Greek PM Vows to Make Piraeus Largest Port in Europe in Visit to Cosco HQ (video)



Greek Prime Minister Kyriakos Mitsotakis visited the headquarters of the Chinese shipping giant Cosco in Shanghai on Monday, where he declared that their common goal “is to make Piraeus Port the largest port in Europe.”

Mitsotakis, who was accompanied by Cosco President Xu Lirong, was warmly greeted by Cosco employees who chanted slogans and held Greek and Chinese flags.

The Chinese official praised the Greek premier for the quick approval of Cosco’s new investment plan, which — as he stressed — is a milestone for future cooperation between the two countries.

“Today Piraeus is the largest port in the Mediterranean and among the ten largest in the world,” the president of the Chinese colossus said in his address to the assembled throng.

For his part, Mitsotakis noted that Cosco had taken over a subpar port and made it the largest in the Mediterranean, creating at least 3,000 new jobs in the process.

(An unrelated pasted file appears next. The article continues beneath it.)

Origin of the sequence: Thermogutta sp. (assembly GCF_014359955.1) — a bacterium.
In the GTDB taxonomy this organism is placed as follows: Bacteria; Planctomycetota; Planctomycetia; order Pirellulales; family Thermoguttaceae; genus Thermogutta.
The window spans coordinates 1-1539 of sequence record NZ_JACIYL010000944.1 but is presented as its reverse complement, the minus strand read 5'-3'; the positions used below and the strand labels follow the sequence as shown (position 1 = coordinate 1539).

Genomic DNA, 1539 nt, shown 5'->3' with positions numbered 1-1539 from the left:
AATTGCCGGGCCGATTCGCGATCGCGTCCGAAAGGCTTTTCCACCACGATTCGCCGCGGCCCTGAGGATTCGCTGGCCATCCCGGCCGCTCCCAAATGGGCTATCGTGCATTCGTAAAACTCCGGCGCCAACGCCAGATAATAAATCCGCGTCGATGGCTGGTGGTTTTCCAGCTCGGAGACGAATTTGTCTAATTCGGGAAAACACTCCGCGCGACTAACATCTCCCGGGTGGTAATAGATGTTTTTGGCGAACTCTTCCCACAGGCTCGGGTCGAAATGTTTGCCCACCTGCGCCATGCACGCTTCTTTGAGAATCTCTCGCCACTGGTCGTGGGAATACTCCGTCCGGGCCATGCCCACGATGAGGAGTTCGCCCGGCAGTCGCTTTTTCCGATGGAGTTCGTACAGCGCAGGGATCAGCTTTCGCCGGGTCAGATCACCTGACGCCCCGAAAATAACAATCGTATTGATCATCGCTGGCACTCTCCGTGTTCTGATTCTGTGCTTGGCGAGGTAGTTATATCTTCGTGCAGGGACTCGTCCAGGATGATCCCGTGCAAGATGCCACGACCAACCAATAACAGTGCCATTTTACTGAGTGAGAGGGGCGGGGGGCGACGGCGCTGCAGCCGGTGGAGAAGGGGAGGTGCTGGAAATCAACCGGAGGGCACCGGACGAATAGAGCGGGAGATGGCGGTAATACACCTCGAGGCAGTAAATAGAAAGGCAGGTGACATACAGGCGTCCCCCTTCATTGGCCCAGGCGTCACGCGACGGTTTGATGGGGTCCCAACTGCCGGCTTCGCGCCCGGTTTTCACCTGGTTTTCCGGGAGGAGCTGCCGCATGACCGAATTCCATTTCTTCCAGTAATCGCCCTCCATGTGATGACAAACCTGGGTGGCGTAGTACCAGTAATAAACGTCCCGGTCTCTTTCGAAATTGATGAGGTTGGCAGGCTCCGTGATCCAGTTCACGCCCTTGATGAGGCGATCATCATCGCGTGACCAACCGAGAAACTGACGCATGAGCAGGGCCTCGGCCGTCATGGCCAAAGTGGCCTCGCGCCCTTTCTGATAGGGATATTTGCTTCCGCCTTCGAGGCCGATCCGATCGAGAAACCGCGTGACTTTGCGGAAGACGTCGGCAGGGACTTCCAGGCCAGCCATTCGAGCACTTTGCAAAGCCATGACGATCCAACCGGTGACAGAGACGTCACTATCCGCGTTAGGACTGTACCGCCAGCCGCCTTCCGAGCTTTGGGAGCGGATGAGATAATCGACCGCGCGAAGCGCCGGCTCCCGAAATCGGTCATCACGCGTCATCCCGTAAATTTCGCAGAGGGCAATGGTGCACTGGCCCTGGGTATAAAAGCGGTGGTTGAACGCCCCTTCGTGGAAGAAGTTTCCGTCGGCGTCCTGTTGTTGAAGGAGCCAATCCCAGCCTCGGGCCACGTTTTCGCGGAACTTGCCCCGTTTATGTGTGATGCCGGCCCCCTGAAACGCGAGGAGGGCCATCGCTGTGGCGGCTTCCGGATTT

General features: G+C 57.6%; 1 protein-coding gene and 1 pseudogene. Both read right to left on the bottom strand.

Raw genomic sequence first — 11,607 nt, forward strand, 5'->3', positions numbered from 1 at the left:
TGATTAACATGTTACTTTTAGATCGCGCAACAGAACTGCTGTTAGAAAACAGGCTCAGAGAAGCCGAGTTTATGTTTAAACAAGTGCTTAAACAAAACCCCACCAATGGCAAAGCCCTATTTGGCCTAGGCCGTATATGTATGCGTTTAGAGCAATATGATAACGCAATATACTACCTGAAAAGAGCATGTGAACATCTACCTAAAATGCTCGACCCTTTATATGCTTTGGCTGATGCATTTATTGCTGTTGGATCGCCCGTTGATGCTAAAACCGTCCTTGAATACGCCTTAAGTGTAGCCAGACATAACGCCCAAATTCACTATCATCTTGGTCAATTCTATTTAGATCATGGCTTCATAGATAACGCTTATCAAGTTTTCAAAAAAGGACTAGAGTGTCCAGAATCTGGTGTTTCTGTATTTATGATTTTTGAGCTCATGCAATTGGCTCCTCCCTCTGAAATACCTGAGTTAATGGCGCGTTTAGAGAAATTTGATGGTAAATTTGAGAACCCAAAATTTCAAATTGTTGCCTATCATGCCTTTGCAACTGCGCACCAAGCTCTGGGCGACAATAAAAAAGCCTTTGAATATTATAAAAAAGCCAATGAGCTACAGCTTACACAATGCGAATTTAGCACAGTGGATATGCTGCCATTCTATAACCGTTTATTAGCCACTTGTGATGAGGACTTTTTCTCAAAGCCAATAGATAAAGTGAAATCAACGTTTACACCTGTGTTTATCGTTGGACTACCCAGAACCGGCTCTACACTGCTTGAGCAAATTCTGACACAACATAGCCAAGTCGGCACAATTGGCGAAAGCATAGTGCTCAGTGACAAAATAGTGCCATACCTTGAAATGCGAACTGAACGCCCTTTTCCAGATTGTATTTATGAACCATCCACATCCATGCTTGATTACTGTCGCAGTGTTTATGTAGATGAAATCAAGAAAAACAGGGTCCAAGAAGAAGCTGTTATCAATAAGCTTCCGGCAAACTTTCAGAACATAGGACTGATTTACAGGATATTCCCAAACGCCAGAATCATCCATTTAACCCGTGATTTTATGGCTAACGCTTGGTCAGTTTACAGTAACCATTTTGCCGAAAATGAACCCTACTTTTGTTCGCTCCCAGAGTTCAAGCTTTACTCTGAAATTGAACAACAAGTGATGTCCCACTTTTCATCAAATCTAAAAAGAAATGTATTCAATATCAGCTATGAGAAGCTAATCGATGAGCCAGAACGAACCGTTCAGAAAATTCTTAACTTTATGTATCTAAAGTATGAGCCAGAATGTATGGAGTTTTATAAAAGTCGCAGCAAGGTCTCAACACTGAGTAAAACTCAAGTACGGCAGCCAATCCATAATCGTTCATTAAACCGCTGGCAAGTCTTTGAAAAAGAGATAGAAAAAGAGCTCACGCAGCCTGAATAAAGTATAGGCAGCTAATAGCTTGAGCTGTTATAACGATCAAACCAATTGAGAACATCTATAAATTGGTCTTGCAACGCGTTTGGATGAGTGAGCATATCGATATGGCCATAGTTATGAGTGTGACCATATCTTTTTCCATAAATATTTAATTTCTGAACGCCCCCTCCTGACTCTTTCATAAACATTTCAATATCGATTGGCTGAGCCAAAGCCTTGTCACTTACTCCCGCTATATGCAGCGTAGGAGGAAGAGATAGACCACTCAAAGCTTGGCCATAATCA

The Greek PM emphasized that this investment had “materialized during a deep financial crisis” and added: “Your company and China believed and invested in my home country when many considered investment prospects to be non-existent.”

“I attach great importance to new infrastructure, new hotels and the development of Piraeus that will make it a world-class hub for cruising,” Mitsotakis added. He also welcomed the Chinese interest in shipbuilding, noting that it is important to support domestic business activity in Perama.

Earlier on Monday, speaking at a Greek-Chinese business forum in Shanghai before more than sixty Greek businessmen and dozens of their Chinese counterparts, the Greek PM invited businessmen to place their trust in Greece, stressing that “now is the right time.”

“We are a government fully committed to implementing the necessary changes that will ‘unlock’ the real potential of this country, while you have all those features that can make Greece a real success story,” he added.

PM Mitsotakis also referred to the negative borrowing rates Greece enjoyed just a few days ago, which — as he correctly pointed out — was unthinkable until recently.